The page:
Known for his oil paintings, etchings and woodcuts, Irving Amen was born in New York City, worked there for some years, and then moved to Boca Raton, Florida. Born in New York City in 1918, he began drawing at the age of four. A scholarship to the Pratt Institute was awarded to him when he was fourteen years old. With Michelangelo as his idol, he spent seven years in life classes perfecting his drawing.
He studied at the Pratt Institute from 1932 to 1939 and also studied in Paris and in Italy. He created a Peace Medal commemorating the end of the Viet Nam war and for a synagogue in Columbus, Ohio, designed a stained glass window of the Twelve Tribes of Israel. Amen studied in Paris in 1950. Upon his return to the United States, he had one man shows in New York and Washington DC.
In 1953, Amen traveled throughout Italy. This resulted in a series of eleven woodcuts, eight etchings and a number of oil paintings. One of these woodcuts, “Piazza San Marco #4” and its four woodblocks constitute a permanent exhibit of block printing in color at the Smithsonian Institution.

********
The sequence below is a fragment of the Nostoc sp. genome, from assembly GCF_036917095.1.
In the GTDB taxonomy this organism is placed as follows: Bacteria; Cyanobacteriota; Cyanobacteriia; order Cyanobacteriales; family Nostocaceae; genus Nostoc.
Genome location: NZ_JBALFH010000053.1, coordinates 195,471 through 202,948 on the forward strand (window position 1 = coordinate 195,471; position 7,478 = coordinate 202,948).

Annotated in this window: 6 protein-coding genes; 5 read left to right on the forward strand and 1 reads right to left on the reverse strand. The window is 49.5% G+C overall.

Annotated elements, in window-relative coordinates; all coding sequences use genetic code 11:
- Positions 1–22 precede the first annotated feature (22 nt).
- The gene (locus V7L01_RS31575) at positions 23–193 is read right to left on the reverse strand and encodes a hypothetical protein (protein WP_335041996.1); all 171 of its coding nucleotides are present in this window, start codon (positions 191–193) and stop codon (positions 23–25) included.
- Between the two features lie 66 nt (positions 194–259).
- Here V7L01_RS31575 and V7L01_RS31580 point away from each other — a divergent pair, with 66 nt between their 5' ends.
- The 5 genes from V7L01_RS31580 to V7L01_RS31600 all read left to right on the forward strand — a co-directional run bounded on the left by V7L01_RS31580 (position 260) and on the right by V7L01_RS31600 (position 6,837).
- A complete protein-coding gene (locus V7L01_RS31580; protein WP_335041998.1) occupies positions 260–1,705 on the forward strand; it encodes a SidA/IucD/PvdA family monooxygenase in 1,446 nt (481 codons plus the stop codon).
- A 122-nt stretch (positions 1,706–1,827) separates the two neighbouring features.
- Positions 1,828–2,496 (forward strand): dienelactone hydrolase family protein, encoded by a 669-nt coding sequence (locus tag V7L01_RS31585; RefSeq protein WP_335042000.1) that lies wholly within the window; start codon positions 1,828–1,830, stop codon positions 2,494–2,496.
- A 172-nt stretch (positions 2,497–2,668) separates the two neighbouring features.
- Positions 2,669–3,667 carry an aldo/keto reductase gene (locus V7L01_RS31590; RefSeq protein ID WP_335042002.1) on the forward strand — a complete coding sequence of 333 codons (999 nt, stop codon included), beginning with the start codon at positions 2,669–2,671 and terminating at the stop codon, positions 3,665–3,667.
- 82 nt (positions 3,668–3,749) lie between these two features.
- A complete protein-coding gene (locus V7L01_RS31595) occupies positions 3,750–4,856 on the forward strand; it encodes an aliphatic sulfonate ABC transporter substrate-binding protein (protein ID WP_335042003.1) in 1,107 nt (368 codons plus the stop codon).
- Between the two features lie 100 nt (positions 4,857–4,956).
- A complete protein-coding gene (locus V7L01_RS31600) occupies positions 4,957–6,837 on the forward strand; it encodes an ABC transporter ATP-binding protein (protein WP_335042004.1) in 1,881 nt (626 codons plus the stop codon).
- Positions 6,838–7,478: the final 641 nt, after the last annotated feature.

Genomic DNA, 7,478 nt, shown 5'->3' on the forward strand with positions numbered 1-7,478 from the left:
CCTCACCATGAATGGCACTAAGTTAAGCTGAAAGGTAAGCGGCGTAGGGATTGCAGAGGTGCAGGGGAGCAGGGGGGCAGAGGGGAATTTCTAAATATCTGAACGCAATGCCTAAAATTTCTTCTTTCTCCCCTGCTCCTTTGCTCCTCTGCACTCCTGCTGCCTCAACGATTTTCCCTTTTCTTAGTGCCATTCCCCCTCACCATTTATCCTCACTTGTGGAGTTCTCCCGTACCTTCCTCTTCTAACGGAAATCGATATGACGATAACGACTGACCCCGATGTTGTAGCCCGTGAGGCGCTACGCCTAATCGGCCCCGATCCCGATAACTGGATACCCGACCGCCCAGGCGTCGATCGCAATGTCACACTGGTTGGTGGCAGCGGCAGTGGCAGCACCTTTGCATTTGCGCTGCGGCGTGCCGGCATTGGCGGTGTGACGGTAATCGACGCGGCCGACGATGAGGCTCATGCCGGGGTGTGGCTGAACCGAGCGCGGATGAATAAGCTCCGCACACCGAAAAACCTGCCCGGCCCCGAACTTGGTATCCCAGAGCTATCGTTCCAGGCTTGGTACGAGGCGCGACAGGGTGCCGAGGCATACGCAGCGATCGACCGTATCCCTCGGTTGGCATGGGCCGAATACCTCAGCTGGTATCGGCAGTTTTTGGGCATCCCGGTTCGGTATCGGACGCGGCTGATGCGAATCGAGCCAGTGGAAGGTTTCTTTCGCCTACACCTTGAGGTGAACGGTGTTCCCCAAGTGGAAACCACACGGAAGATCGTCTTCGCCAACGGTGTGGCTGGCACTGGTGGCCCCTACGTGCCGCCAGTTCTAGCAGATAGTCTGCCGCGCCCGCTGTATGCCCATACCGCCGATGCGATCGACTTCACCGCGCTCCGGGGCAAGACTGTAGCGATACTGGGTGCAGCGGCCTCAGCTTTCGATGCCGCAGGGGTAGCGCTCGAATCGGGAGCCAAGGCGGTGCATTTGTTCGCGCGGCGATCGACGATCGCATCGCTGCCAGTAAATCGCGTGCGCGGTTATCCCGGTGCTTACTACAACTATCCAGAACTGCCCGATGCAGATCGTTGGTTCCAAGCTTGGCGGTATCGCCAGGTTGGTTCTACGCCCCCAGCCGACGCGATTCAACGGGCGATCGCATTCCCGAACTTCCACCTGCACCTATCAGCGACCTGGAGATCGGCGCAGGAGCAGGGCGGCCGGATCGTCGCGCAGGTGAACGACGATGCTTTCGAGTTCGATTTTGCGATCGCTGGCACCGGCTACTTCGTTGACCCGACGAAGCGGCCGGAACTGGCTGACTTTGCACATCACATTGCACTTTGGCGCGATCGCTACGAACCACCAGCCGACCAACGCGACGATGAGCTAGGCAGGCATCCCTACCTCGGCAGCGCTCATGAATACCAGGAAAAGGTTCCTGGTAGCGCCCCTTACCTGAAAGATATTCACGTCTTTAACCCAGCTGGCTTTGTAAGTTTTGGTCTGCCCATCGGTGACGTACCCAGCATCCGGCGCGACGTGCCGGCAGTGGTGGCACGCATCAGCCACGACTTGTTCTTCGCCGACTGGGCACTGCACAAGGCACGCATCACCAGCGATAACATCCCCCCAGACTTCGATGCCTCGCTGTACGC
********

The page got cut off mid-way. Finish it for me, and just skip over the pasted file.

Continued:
Commissions include a Peace Medal in honor of the Vietnam War. He created designs for 12 stained glass windows 16 feet high depicting the Twelve Tribes of Israel, commissioned by Agudas Achim Synagogue in Columbus, Ohio.
He has been an instructor of art at Pratt Institute and at
Notre Dame University in South Bend, Indiana. Among his memberships
are the Society of American Graphic Artists, the International
Society of Wood Engravers, and Audubon Artists. He is listed in Mantle Fielding's Dictionary of American Painters, Sculptors and Engravers and the Dictionary of Contemporary American Artists by Paul Cummings. He was elected member of Accademia Fiorentina Delle Arti Del Disegno, an organization to which Michelangelo belonged.